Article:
Religious criticism about Burne-Jones often employed a writing style that readers would recognize from the church pew, that of expository preaching. This popular mode of sermon delivery in the nineteenth century expounded at length upon a specific Bible text, using its context, related verses, examples, and commentary to educe meaning and apply that to parishioners’ lives. Clergy and journalists in the religious press at times applied a parallel interpretive method to Burne-Jones’s art. They began by attending to subject matter and artistic intent, and then continued on to draw relationships between compositional details and scripture or Christian doctrine to make the imagery, and its application to religious life, clear and understandable. Spiritual beliefs, as much as visual cues, formed the basis of their reflections.

Forsyth laid the groundwork for this methodology in Religion in Recent Art (1889), which he subtitled “Expository Lectures.” Feeling that current art criticism did not sufficiently elucidate contemporary art’s religious significance, Forsyth sought to demonstrate how the methods of expository preaching could offer the general public a more accessible entry point into pictures. “Expository preaching is coming back into fashion and use, and it need not be confined to scriptural texts,” he proposed.[40] Forsyth advocated a middle ground between extreme subjectivism and adhering too strictly to the artist’s stated intentions. He warned against both laying on meanings not supported by the visual evidence, and the excessive literalness he observed in current scripture interpretation.[41] Forsyth made no pretense that artists would endorse such expository readings but insisted that imaginative freedom was necessary to mine the inherent spiritual content of great works of art. He admitted that his explanations of pictures might be flawed or in “danger of forcing a meaning” but that “what some of you distrust, perhaps, is not the interpretation of particular points, but this style of interpretation altogether.”[42]

Subsequent writers embraced the interpretive freedom of Forsyth’s expository method. In 1893, Gurney confessed his primary interest was not the artistic quality of Burne-Jones’s work but rather “its deepest and truest inspiration . . . having regard to broader and more fundamental issues.”[43] In 1893, Townsend stressed the role of imagination in the interpretive process, deeming the best paintings those that “require us to use our own imagination to supplement . . . those hints of the painter’s, that are all he is enabled to place upon the canvas.”[44] Burns carried on Forsyth’s legacy by directly connecting preaching and art criticism in his 1908 Sermons in Art. When analyzing The Star of Bethlehem (fig. 2), he first recounted the historical and biblical basis for the Magi, as well as their iconographic precedents in art, before excavating Christian lessons from Burne-Jones’s treatment of the story.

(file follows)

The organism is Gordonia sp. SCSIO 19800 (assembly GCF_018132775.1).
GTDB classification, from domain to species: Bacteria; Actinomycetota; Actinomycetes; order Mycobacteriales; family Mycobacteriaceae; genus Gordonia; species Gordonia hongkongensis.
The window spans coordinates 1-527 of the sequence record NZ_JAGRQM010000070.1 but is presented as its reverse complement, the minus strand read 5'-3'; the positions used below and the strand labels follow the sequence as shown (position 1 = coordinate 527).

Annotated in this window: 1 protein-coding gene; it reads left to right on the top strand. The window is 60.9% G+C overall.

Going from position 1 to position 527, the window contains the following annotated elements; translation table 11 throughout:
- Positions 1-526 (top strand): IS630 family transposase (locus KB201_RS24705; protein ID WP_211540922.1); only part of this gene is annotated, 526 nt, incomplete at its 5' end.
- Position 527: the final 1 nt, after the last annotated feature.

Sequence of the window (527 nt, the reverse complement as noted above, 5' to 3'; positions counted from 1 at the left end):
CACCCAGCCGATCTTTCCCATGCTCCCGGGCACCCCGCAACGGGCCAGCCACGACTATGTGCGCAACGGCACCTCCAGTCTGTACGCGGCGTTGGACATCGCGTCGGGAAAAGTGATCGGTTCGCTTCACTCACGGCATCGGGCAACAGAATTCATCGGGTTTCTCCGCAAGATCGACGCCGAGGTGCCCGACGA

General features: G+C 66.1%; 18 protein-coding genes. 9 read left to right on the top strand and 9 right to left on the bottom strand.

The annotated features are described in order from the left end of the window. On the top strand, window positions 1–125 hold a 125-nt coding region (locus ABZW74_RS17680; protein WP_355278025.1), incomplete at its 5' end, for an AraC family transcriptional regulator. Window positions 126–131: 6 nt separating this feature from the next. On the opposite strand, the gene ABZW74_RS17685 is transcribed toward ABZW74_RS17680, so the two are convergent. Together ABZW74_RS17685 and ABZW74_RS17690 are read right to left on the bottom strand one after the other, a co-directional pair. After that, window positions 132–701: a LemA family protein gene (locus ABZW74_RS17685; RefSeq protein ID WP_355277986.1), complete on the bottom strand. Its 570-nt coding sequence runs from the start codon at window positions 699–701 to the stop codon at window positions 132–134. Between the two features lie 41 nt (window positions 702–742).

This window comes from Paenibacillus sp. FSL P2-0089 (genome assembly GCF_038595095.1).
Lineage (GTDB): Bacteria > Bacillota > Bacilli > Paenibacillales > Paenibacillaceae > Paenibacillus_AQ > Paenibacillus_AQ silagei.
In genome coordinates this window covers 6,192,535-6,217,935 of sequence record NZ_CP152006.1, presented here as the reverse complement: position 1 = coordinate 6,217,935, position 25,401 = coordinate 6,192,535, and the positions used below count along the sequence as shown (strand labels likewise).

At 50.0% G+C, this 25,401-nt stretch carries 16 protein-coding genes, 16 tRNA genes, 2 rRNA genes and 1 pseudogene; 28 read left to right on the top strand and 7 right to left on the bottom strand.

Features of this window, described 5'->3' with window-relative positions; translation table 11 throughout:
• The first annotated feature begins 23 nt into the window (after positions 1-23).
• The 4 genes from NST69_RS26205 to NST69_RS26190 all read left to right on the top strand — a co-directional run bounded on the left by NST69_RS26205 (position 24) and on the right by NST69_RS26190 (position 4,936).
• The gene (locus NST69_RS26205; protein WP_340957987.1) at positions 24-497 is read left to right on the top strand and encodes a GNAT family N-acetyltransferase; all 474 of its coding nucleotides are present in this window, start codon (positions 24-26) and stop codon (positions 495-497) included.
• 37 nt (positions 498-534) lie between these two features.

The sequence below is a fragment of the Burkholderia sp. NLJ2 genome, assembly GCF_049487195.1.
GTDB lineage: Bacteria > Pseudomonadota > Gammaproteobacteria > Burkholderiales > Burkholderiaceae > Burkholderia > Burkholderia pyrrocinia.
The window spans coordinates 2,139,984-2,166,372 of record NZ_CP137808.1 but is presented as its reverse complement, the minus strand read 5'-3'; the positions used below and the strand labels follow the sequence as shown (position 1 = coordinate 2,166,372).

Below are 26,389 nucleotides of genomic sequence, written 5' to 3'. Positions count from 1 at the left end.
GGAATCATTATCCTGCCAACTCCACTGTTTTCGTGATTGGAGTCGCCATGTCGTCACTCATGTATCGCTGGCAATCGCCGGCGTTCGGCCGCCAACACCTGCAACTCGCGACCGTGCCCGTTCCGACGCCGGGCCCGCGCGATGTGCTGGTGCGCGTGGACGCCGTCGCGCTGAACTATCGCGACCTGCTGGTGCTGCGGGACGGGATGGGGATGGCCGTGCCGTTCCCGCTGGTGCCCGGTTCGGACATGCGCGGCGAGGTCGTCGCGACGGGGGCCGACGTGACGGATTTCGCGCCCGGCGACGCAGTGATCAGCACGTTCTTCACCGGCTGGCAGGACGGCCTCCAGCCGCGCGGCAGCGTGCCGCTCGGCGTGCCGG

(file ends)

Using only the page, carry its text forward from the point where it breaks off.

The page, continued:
The various readings of The Days of Creation (figs. 3–9), in particular, illustrate this expository style of art writing. Most authors surveyed here highlighted specific iconographic details and supplied ample commentary about their purported Christian messages. Many quoted verses from the Book of Genesis, and Gurney and Meade also cited New Testament passages to elaborate on the angels’ connotations.[45] Gurney furthermore read the sixth panel typologically as prefiguring Jesus’s coming and symbolic marriage to the Church.[46] Townsend saw in the angels’ expressions a foreshadowing of the fall of man and a sinfulness that would descend on God’s creation.[47] Bayliss interpreted the progressive accumulation of angels throughout the panels as conveying the idea that, “not only shall God’s work endure, but His servants who do His pleasure shall endure also, and shall rejoice together with Him when the day comes.”[48] Through this expository process, each author effectively recreated the same artwork according to his or her belief system. For such Christian viewers, the act of reading a painting was synonymous with the act of reading the Bible.

Sanctification of the Secular
The freedom of expository interpretation allowed authors to make religious associations with even Burne-Jones’s mythological, allegorical, or medieval works, and many argued that a sacred meaning permeated his entire oeuvre. The prevalence of Christian readings of Le Chant d’Amour, Pygmalion and the Image, or The Wheel of Fortune, among others, exposes the ambiguity of the definitions of “sacred” and “secular.” As Downes recognized at the turn of the century, sacred and profane were two sides of the same coin. “Hard by the world of fantasy and silence lies the solemn, glorious world of Religion,” he reminded his readers, surmising that similarly, “Hades . . . lies hard by the gate of Paradise,” in Burne-Jones’s art.[49]